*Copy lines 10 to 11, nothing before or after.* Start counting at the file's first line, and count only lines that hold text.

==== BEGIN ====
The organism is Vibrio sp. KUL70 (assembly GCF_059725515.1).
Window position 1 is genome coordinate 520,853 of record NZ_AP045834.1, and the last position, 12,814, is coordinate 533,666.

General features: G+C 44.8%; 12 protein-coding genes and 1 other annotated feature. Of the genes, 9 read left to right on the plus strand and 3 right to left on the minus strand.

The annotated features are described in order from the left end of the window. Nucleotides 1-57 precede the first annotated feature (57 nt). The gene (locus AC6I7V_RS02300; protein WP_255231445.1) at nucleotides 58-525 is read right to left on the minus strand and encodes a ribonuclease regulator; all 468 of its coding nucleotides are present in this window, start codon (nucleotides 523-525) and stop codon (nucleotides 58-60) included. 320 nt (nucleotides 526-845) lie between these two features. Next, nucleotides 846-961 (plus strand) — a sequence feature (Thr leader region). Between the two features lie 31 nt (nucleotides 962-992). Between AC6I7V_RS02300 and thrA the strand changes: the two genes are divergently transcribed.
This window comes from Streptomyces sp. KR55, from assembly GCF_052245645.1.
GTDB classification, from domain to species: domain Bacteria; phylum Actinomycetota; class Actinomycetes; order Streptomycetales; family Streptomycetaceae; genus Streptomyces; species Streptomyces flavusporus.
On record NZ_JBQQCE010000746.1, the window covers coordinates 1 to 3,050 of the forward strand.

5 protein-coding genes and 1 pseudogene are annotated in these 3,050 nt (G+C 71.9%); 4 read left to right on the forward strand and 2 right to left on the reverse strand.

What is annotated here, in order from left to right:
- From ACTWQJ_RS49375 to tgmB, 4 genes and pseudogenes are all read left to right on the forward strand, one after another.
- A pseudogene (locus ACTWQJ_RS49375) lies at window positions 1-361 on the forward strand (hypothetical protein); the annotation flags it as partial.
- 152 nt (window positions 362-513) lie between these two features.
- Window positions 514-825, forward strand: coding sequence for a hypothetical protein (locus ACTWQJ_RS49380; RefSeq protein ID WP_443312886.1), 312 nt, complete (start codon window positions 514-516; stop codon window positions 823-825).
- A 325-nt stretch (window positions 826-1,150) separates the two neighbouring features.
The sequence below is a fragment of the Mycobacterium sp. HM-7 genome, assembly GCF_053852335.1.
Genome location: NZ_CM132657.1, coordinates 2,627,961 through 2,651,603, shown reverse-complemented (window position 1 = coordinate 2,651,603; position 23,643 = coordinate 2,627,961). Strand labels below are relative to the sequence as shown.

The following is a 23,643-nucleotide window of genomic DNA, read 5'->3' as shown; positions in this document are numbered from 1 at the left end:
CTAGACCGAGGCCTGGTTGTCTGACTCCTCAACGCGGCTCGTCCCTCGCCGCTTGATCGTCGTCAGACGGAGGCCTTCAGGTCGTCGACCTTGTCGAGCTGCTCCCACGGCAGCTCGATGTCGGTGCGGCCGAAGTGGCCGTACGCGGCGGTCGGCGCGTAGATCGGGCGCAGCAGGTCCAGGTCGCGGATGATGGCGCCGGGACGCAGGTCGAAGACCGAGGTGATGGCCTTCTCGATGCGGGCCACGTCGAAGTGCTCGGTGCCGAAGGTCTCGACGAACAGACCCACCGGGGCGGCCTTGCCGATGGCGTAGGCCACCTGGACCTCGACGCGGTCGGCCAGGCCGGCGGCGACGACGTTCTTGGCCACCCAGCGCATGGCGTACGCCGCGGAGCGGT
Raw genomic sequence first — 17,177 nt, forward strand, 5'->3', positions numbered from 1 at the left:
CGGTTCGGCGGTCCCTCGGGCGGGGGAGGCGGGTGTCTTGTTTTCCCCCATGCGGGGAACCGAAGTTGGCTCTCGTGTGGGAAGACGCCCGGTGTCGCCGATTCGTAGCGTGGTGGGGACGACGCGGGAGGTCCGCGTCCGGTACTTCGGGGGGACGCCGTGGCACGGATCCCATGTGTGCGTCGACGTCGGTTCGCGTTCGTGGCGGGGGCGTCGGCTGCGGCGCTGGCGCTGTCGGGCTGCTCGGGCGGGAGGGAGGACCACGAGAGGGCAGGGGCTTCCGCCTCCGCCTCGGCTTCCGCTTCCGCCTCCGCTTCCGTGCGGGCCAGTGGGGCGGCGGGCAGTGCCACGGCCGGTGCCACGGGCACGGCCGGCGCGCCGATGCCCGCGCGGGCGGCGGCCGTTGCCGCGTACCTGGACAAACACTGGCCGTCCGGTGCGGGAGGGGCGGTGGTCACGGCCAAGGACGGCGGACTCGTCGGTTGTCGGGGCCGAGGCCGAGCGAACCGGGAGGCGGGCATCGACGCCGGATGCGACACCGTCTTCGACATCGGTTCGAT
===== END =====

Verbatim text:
- From ACTWQJ_RS49375 to tgmB, 4 genes and pseudogenes are all read left to right on the forward strand, one after another.
- A pseudogene (locus ACTWQJ_RS49375) lies at window positions 1-361 on the forward strand (hypothetical protein); the annotation flags it as partial.